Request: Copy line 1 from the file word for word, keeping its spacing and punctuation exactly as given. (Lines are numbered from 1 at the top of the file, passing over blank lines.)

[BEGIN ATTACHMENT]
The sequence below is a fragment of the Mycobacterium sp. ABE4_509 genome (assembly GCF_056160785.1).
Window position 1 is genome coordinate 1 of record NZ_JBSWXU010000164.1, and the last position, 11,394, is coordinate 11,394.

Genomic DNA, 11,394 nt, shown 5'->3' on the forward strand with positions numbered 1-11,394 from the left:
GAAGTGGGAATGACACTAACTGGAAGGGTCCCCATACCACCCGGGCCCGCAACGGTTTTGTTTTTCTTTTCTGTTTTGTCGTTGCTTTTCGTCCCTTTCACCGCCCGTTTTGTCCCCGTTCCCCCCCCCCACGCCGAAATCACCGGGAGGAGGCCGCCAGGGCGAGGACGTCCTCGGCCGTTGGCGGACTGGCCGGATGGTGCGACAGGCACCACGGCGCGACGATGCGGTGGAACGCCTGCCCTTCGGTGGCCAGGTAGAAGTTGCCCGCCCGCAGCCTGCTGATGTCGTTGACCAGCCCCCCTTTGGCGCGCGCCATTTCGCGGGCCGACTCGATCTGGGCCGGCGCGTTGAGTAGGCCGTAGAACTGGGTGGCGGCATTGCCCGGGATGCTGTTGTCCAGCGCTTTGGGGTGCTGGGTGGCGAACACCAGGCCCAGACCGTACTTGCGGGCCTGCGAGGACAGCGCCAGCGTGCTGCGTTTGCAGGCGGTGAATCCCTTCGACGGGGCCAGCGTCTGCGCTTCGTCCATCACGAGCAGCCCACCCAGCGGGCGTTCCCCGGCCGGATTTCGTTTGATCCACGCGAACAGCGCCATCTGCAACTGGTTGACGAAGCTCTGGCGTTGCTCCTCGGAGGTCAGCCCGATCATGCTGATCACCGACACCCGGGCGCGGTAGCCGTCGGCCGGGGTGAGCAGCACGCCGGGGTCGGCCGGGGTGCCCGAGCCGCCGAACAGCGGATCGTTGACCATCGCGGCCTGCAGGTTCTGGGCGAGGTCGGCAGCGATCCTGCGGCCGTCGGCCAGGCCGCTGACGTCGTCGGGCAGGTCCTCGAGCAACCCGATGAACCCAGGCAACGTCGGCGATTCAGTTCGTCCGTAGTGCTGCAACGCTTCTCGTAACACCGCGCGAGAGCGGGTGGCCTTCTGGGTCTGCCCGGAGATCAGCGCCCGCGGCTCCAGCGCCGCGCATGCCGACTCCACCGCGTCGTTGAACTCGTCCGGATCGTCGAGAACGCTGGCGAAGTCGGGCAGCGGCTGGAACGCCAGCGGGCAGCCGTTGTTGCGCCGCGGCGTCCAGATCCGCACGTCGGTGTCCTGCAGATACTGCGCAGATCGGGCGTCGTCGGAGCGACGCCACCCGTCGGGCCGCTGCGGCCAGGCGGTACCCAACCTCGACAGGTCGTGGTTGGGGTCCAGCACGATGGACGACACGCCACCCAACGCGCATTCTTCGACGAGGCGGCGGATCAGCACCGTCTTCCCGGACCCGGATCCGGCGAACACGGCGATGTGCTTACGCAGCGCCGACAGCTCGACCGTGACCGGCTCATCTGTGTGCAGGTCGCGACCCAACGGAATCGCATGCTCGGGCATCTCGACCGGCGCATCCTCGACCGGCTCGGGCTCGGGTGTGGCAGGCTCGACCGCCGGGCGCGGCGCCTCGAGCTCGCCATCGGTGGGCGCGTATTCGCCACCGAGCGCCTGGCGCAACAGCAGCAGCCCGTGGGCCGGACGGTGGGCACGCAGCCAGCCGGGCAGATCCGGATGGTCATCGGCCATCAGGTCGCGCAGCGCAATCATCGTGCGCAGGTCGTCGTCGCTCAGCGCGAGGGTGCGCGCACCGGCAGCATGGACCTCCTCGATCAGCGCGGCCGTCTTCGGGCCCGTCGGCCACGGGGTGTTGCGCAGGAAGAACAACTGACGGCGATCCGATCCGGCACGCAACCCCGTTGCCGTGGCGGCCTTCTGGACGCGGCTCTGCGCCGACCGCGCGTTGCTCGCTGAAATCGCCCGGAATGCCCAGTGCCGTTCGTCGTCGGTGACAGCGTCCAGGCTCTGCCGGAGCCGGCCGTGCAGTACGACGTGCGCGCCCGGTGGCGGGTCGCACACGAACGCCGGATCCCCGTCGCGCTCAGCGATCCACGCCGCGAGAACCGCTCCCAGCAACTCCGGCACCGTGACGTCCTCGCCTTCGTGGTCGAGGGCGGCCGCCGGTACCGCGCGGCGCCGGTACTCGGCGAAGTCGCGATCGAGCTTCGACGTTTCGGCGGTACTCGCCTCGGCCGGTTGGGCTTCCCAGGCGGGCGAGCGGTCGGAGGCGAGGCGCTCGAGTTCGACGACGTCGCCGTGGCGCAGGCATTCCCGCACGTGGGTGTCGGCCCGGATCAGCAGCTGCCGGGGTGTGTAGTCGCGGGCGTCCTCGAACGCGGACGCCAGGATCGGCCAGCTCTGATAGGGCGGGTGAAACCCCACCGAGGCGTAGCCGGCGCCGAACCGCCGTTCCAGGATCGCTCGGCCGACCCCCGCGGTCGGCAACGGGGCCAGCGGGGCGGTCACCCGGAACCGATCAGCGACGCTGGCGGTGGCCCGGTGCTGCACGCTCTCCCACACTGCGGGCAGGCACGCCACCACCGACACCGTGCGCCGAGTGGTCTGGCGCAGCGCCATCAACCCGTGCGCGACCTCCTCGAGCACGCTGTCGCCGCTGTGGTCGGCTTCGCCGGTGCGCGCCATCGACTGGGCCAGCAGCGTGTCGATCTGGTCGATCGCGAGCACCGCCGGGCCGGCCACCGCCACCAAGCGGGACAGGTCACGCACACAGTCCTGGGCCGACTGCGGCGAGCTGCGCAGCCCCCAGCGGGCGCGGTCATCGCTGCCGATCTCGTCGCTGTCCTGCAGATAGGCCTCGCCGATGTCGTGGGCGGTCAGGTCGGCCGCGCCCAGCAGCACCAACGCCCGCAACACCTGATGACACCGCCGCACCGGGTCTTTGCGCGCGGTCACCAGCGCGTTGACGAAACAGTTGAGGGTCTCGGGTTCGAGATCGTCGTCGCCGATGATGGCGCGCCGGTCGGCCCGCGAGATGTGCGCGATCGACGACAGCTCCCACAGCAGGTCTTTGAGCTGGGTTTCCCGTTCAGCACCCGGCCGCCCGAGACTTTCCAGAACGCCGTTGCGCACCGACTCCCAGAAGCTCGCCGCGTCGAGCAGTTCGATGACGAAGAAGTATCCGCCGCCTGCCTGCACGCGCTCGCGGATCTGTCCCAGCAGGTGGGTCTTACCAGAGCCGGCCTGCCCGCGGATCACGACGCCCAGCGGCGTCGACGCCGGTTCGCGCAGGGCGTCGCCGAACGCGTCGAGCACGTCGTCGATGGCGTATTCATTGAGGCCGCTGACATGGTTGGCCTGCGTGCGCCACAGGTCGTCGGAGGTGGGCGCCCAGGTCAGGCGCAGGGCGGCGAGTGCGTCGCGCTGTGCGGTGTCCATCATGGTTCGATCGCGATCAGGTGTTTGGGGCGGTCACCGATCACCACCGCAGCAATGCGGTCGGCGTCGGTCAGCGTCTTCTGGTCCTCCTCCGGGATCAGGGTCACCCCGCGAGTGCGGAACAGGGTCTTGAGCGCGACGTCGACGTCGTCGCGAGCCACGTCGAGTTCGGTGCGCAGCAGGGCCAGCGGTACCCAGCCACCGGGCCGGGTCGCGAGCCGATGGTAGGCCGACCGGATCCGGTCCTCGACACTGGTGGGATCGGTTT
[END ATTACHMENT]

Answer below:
The sequence below is a fragment of the Mycobacterium sp. ABE4_509 genome (assembly GCF_056160785.1).